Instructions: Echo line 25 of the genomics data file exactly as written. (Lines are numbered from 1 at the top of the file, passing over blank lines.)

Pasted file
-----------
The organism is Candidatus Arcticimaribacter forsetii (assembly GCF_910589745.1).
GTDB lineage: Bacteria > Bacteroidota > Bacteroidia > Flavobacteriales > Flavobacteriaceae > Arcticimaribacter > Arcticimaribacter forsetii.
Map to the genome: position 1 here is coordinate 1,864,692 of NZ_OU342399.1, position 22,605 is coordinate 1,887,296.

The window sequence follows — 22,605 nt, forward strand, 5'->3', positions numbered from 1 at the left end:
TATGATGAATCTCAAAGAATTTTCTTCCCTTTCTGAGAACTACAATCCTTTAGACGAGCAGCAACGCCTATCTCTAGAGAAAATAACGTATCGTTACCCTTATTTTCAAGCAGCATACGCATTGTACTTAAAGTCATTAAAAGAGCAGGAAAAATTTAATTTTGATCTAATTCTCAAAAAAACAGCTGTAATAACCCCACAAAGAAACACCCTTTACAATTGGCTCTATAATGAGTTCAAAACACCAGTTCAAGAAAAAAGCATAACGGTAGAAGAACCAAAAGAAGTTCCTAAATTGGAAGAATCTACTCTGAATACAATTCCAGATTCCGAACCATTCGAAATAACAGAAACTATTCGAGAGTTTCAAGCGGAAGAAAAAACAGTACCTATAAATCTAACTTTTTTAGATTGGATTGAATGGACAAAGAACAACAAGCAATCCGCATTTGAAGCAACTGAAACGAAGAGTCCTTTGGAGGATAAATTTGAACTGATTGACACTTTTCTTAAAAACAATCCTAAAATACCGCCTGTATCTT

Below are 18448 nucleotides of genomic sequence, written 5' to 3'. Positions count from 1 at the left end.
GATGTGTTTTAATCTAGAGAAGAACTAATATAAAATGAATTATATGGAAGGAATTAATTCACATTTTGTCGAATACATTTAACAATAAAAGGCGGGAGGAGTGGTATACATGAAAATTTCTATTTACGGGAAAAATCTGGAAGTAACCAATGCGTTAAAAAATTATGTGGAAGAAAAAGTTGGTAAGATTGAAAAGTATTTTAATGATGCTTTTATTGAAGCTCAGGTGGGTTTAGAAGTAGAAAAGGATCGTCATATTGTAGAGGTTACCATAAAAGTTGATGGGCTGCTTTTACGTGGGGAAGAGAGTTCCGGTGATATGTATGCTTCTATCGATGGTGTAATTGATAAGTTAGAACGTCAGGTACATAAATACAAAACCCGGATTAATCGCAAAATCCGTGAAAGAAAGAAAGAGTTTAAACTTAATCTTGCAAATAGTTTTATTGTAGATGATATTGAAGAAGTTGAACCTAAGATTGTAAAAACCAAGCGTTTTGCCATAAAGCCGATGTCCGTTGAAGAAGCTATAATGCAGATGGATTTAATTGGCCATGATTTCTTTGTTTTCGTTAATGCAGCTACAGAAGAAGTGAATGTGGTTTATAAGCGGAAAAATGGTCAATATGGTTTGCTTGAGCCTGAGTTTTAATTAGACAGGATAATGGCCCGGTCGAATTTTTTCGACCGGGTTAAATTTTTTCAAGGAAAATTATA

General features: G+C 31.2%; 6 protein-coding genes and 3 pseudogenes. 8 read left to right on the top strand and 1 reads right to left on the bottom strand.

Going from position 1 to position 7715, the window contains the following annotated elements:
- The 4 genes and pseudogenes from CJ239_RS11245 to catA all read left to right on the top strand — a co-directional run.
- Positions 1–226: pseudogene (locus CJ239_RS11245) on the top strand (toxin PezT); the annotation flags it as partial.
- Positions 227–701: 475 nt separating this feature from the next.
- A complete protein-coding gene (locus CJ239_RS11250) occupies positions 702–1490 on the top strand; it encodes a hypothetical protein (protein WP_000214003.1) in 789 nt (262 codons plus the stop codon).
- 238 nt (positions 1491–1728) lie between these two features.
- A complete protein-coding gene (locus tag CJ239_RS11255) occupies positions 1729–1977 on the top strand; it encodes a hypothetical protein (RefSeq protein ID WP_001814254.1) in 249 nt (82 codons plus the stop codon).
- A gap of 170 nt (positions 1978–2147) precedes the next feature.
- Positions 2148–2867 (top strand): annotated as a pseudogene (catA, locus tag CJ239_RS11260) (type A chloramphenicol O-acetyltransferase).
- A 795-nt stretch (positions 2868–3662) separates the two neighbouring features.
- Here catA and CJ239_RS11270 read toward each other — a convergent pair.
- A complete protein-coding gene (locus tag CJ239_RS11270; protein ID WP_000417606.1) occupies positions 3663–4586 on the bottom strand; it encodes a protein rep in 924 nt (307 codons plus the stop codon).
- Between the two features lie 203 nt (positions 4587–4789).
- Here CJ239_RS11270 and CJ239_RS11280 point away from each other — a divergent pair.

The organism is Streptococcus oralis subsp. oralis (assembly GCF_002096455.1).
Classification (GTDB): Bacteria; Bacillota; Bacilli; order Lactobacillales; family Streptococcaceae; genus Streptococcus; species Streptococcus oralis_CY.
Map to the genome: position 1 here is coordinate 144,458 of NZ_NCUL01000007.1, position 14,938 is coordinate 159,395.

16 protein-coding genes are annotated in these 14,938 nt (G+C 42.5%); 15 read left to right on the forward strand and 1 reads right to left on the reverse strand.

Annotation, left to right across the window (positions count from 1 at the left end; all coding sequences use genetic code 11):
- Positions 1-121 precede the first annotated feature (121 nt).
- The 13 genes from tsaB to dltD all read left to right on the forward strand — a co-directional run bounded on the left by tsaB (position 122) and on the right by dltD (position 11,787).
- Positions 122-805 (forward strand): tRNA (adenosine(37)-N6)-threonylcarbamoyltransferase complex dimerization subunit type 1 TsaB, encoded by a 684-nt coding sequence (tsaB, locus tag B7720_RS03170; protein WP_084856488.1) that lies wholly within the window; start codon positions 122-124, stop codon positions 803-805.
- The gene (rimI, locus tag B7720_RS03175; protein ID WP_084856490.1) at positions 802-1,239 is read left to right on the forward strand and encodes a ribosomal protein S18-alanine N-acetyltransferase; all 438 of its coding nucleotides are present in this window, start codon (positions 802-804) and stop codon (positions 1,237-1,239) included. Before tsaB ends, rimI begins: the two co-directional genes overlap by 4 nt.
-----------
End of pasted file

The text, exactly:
Map to the genome: position 1 here is coordinate 144,458 of NZ_NCUL01000007.1, position 14,938 is coordinate 159,395.